RWAs unhappy with DDA’s decision on sealing drive

NEW DELHI:The Resident Welfare Associations (RWAs) in the city are opposing the decision by the Delhi Development Authority (DDA) to legalise commercial establishments in non-residential areas of the city and expressed concern saying that any such move will turn out to be a “security nightmare”.

ROBINSINGH@TRIBUNE.COM

Tribune News Service

New Delhi, February 4

The Resident Welfare Associations (RWAs) in the city are opposing the decision by the Delhi Development Authority (DDA) to legalise commercial establishments in non-residential areas of the city and expressed concern saying that any such move will turn out to be a “security nightmare”.

They have also welcomed the restoration of the Supreme Court-appointed monitoring committee with powers to seal illegal violating constructions and encroachment in the capital and said it is the last hope for residents.

Claiming that Delhi is reeling under an “environmental disaster”, Rajiv Kakria of Greater Kailash-1 RWA, said the civic authorities allowed illegal constructions to come up all these years by sleeping over the mess and kept providing misinformation to the apex court turning Delhi into a complete mess.

“The restoration of Supreme Court monitoring committee should have come early as the arms of governance civic authorities including MCD, DDA and NDMC meant to uphold Supreme Court dignity and rule of law in the capital by stopping mushrooming illegal constructions miserably failed to do so,” Kakria said.

He said everything that ails Delhi today is the result of a “flawed” MPD-2021 while opining that this has resulted in a host of problems that the city faces in the current times, including smog, crime, parking, traffic jams, untreated sewage, water logging, encroachment, overloaded hospitals, lack of school and college seats, etc,.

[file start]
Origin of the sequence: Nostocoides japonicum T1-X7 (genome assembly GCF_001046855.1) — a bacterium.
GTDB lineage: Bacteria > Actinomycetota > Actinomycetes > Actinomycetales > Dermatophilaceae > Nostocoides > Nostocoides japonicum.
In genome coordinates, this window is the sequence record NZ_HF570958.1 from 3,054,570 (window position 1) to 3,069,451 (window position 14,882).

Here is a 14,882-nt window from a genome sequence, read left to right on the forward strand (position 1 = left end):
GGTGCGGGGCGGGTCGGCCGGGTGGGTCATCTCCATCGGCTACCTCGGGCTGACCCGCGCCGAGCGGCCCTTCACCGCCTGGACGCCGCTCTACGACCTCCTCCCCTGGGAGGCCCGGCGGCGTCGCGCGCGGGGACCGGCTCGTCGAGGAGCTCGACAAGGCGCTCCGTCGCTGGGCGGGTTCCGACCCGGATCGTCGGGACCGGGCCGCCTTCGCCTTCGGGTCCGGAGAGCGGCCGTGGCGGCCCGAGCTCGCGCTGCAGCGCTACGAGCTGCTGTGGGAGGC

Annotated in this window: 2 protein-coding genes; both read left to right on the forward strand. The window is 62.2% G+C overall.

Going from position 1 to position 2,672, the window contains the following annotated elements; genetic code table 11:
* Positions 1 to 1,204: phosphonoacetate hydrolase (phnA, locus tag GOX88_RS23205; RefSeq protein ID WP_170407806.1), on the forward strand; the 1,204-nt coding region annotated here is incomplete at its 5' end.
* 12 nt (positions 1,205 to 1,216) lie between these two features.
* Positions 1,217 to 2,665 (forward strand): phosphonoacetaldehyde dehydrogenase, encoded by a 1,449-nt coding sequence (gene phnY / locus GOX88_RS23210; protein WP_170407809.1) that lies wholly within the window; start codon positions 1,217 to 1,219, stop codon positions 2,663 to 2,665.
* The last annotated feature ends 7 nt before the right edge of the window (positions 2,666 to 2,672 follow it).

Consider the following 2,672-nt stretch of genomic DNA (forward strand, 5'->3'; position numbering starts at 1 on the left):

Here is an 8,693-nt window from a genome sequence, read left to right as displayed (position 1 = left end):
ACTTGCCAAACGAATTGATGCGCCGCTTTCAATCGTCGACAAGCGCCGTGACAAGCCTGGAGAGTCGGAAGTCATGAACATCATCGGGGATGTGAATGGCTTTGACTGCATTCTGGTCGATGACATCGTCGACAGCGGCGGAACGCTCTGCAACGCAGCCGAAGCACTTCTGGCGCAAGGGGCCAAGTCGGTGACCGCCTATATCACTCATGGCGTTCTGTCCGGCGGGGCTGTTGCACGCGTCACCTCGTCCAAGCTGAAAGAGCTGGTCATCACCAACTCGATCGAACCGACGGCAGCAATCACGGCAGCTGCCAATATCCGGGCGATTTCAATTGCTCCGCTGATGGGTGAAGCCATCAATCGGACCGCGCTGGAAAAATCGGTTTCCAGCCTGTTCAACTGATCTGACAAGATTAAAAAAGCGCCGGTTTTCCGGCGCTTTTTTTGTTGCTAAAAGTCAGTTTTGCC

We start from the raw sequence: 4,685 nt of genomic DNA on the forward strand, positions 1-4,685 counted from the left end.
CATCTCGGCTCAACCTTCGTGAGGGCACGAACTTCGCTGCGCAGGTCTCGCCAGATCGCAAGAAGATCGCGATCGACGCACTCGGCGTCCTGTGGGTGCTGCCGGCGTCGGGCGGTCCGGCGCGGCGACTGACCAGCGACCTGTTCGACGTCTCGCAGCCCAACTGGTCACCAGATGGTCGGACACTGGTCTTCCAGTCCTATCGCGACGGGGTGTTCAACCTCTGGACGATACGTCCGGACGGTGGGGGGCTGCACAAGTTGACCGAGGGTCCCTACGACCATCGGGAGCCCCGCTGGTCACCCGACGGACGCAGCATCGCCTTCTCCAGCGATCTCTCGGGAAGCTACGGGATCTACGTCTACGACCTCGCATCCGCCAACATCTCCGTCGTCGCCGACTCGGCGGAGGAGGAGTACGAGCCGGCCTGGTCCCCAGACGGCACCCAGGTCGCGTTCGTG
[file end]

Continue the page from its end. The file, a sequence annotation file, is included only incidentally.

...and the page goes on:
“The civic authorities have kept on relaxing norms to accommodate more and more construction and commercialisation leaving markets and residential areas in a mess, even potential death traps, as serious violations that can cause loss or damages to life or property go unchecked. The illegal constructions have led to citizens facing problem of encroached footpaths, traffic jams, parking, water, power, drainage, sewage, waste management,” said VK Arora of Delhi Resident’s Forum.

The initial urban planning in the national Capital discouraged mixed zones, where commercial and residential spaces coexist.

“But rules were violated and haphazard commercialisation took place nevertheless by illegally converting residential units into shops, offices, restaurants and showrooms. Upper floors, which were meant to house people, were also used up,” said VN Bali, president of the RWA Federation, east Delhi.

“The political parties instead of politicising and pondering for votes should think for Delhi’s survival as this monitoring committee is the last hope to save Delhi from being plundered by greed,” said Kakria.

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